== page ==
Presented by Infineon
Imaging is important. Mobile phone companies compete fiercely on camera development, knowing that a better image sensor, or more powerful algorithms to manipulate its output, are among the few product differentiators left in a rapidly maturing market. The resultant progress has been impressive, especially in edge cases such as low-light shooting, selective focus, and video capabilities.
These 2D sensors have also achieved remarkable things in enabling interactions with the 3D world, such as the recognition and classification of objects, and a limited version of augmented reality (AR) that shows what could be possible, if only…
The ‘if only’ here is, of course, ‘if only the camera had real depth data, rather than trying to synthesize it through analysis of a 2D image.’ Real 3D data would, literally, bring another dimension to these applications as well as providing the impetus for more imaging-based innovations.
Fortunately, a new generation of 3D time-of-flight (ToF) sensors has emerged that can offer accurate distance measurements out to 10m, as well as high-resolution mapping of 3D spaces over distances of up to 5m. The sensors exist, so what can we do with them?
Let’s start with the prosaic, such as mapping 3D spaces for realtors, surveyors, and architects. Realtors already use sophisticated, tripod-mounted 3D mapping systems, but wouldn’t it be simpler if they could just whip out a phone and do the same with a walkthrough? Perhaps drones could be fitted with 3D ToF sensors so that they could do autonomous fly-throughs, using their long-range capabilities to navigate the building and then moving in, section by section, to develop detailed volumetric data of the whole space.
The same approach could be applied to ground-based systems, such as service robots and domestic helpers like Amazon’s recently announced Astro. Depth data is the key to understand your surroundings. It allows it to automatically separate between foreground and background objects, helping novel AIs segment their environment, without being fooled by a picture. 3D ToF sensors are also quickly being adopted in the pet industry, such as pet doors that only open when it detects your pet, preventing wild animals from entering the house.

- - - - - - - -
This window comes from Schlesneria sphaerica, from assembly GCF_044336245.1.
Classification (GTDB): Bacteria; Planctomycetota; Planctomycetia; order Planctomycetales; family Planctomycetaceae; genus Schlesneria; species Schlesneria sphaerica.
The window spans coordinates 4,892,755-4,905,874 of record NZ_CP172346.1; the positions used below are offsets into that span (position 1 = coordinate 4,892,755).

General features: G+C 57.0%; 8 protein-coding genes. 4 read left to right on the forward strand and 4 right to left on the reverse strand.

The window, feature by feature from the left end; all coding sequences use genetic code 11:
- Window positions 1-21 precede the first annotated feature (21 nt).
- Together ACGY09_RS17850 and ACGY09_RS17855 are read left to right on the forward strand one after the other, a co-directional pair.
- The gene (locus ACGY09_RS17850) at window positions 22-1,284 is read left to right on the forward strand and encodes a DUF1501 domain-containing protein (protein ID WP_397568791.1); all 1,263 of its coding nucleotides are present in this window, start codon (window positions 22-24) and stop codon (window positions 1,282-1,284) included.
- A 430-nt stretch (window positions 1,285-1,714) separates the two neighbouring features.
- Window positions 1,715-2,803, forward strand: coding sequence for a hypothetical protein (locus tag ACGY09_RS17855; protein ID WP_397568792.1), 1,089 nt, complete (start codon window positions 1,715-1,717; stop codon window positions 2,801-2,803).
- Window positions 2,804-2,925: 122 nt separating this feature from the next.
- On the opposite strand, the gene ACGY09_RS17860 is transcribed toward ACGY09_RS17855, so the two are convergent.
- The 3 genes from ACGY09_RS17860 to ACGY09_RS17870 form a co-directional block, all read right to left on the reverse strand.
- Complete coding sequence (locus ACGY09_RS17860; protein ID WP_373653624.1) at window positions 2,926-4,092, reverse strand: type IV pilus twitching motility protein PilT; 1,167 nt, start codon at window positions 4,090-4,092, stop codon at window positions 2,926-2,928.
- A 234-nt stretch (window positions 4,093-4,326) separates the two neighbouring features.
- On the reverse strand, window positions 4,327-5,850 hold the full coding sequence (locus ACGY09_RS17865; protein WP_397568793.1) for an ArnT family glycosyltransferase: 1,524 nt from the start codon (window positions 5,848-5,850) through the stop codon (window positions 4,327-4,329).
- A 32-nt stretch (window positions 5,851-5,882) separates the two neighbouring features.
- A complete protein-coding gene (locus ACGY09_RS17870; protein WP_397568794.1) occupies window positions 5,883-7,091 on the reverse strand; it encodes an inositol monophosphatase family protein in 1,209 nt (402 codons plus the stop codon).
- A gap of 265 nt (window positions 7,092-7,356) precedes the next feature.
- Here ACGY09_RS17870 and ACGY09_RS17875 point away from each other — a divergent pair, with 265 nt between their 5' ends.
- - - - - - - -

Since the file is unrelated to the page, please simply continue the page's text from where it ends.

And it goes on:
In general, depth information provides an additional tool for object recognition besides the illumination gradient between pixels which might suffer from low contrast and/or low light conditions.
What about health monitoring? After what feels like years of Zoom meetings, how about a ToF sensor integrated into a webcam to gently nudge you about your posture or check that you are breathing correctly? It could also remind you how long you have been sitting and suggest a quick break, and warn you when you start peering at the screen from ever shorter distances as the day wears on. This seems like a ‘nice to have’ for white-collar workers, but could be a real boon to the health, safety, and productivity of people working in manufacturing assembly jobs that demand constant close working.
The capability could be expanded into leisure activities such as yoga, dance, and martial-arts training, using depth data from 3D sensors to capture how a user is moving their limbs. Algorithms could then be used to advise users on how to achieve the ideal form for their poses. In online exercise classes, instructors could be shown a stick-man model of each student, enabling them to get a better sense of how they could improve their kinematics. Given that we live in an age in which ‘data is the new oil’, such body-mapping applications could also create large datasets that describe how people of different sizes and shapes move in various contexts.